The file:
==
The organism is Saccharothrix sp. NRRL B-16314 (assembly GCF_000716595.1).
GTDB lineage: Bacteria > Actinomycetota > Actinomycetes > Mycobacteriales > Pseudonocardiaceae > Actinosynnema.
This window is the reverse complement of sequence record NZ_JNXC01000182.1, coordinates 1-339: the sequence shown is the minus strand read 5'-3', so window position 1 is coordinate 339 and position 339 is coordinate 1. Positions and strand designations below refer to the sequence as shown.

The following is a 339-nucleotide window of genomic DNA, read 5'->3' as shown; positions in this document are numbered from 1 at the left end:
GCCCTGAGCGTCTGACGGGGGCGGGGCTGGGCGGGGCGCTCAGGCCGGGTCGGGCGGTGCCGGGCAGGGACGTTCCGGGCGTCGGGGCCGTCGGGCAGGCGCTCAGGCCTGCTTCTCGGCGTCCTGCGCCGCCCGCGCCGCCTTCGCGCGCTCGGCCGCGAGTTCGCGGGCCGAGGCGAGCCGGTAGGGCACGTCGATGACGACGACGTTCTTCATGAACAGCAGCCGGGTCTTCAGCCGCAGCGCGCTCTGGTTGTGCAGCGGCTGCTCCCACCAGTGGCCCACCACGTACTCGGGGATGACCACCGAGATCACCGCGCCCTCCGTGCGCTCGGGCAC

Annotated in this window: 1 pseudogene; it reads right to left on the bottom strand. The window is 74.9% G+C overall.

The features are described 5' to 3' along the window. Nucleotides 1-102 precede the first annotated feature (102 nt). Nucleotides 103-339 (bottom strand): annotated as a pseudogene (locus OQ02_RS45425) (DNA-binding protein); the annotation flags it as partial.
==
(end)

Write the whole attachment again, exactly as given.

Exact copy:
The organism is Saccharothrix sp. NRRL B-16314 (assembly GCF_000716595.1).
GTDB lineage: Bacteria > Actinomycetota > Actinomycetes > Mycobacteriales > Pseudonocardiaceae > Actinosynnema.
This window is the reverse complement of sequence record NZ_JNXC01000182.1, coordinates 1-339: the sequence shown is the minus strand read 5'-3', so window position 1 is coordinate 339 and position 339 is coordinate 1. Positions and strand designations below refer to the sequence as shown.

The following is a 339-nucleotide window of genomic DNA, read 5'->3' as shown; positions in this document are numbered from 1 at the left end:
GCCCTGAGCGTCTGACGGGGGCGGGGCTGGGCGGGGCGCTCAGGCCGGGTCGGGCGGTGCCGGGCAGGGACGTTCCGGGCGTCGGGGCCGTCGGGCAGGCGCTCAGGCCTGCTTCTCGGCGTCCTGCGCCGCCCGCGCCGCCTTCGCGCGCTCGGCCGCGAGTTCGCGGGCCGAGGCGAGCCGGTAGGGCACGTCGATGACGACGACGTTCTTCATGAACAGCAGCCGGGTCTTCAGCCGCAGCGCGCTCTGGTTGTGCAGCGGCTGCTCCCACCAGTGGCCCACCACGTACTCGGGGATGACCACCGAGATCACCGCGCCCTCCGTGCGCTCGGGCAC

Annotated in this window: 1 pseudogene; it reads right to left on the bottom strand. The window is 74.9% G+C overall.

The features are described 5' to 3' along the window. Nucleotides 1-102 precede the first annotated feature (102 nt). Nucleotides 103-339 (bottom strand): annotated as a pseudogene (locus OQ02_RS45425) (DNA-binding protein); the annotation flags it as partial.